Danny Oosthuizen, #TheDignityProject ambassador, in his weekly daily column for the Cape Argus tackles the struggles homeless people face. Picture: David Ritchie
It is human nature to do good. In other words, to do the right thing comes easier to the mind than doing something that is bad.

But who decides what is right and what is wrong? We all desire to be loved and respected. But many of us fail to do what we expect other people to do. We take our “friends” for granted - including people we interact with on Facebook, WhatsApp and other social media.

The list goes on. In reality, these people only know what we want them to know.

The real truth very seldom gets out in the open. Personally, people don’t know I suffer from depression. Most of my “friends” are not aware that I can speak German. And very few know about my struggle with substance use.

Sometimes when some truths about us come to light they make some of our “friends” very uncomfortable. Is it because they also have issues they grapple with?

As I grew up I created my own constitution - it was about “LIVE, and LET live”.

One wastes so much time focusing on other people’s flaws. This isn’t necessary. There is beauty in all of us. We must allow others space where they can be whatever it is that makes them functional, happy and hopefully content.

Out of all the people living in our city, homeless people are the most misunderstood.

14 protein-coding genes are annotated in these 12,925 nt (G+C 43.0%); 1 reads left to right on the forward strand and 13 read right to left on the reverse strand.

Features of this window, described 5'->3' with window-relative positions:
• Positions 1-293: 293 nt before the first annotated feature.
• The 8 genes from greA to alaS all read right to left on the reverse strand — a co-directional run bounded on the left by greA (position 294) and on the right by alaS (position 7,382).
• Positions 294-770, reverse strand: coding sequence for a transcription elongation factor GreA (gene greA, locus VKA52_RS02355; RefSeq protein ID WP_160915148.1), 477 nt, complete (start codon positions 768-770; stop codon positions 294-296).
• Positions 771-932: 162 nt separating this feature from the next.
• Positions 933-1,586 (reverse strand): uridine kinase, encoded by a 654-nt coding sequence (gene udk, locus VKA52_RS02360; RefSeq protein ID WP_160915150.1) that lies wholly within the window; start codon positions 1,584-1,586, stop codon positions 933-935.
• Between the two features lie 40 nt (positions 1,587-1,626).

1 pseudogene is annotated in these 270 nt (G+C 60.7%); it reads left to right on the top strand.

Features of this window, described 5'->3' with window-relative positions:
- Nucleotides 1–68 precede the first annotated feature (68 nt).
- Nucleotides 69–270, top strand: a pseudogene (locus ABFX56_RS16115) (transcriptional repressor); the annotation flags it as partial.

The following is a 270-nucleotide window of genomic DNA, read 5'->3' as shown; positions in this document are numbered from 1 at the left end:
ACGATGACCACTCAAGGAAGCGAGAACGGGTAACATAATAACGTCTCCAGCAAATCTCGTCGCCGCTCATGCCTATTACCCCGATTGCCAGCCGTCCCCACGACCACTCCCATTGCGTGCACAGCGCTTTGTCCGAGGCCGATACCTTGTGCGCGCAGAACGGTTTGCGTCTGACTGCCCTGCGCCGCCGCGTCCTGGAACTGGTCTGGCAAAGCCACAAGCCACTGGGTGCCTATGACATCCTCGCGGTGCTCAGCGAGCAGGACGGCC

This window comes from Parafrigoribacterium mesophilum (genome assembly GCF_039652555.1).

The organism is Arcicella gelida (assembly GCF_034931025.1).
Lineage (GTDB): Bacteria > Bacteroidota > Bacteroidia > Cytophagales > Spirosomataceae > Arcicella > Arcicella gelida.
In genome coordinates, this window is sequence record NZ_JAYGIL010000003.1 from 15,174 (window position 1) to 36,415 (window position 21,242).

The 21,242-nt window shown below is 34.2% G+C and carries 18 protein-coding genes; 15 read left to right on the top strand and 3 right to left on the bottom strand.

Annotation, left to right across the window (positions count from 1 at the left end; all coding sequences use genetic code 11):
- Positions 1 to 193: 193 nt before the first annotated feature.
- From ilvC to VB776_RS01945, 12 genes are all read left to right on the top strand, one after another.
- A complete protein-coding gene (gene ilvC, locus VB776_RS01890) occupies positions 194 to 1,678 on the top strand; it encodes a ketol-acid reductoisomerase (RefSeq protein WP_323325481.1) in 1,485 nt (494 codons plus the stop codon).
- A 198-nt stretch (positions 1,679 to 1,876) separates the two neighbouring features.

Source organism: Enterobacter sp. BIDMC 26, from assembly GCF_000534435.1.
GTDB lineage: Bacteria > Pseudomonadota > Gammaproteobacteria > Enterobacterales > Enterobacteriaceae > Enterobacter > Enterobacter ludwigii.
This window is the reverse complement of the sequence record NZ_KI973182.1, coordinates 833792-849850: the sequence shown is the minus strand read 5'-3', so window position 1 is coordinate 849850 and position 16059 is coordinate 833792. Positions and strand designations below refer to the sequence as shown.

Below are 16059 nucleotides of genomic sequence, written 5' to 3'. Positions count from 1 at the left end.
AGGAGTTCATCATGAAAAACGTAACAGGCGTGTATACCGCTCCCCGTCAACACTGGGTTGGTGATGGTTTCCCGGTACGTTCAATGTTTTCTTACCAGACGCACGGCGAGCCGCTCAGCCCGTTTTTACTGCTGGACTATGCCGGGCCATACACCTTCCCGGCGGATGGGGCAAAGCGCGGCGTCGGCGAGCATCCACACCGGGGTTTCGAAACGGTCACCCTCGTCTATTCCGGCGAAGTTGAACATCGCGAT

Members of the public have this perception about us, and most of the time they are wrong. The easiest way to live our lives is to be true to ourselves - and to reflect this truth to the world.

All of it.

Yes, we risk the possibility of losing “friends” here and there, but in the end you sit with a couple of good people in your life. Those are the real friends.

I am many things to many people. But by living a lie I am not only wasting my time but others’ time as well. And when our truth serves no purpose in another person’s life, that is also fine. We cannot be liked by all.

To become serious about life after being on the streets we ask ourselves “What are we doing?”

We wake up while it is still dark, we work for an hourly rate just to be broke again.

We are slaves to money. Going to church on a Sunday for an hour is such a mission, sometimes we postpone it. Most people out there have no quality of life.

When was the last time you spoke to your mother? You can’t even remember. You and your partner spend no quality time together anymore.

The children crave your attention, but for now, extra pocket money should keep them busy. We can change all of this. We have the tools to do so.

All that is needed is to use what God gave us.

* Danny Oosthuizen is the #TheDignityProject ambassador. In his weekly daily column for the Cape Argus, he tackles the struggles homeless people face. Connect with Danny on Facebook and on Twitter @masekind3213 or via email: [email protected]

** The views expressed here are not necessarily those of Independent Newspapers.

Cape Argus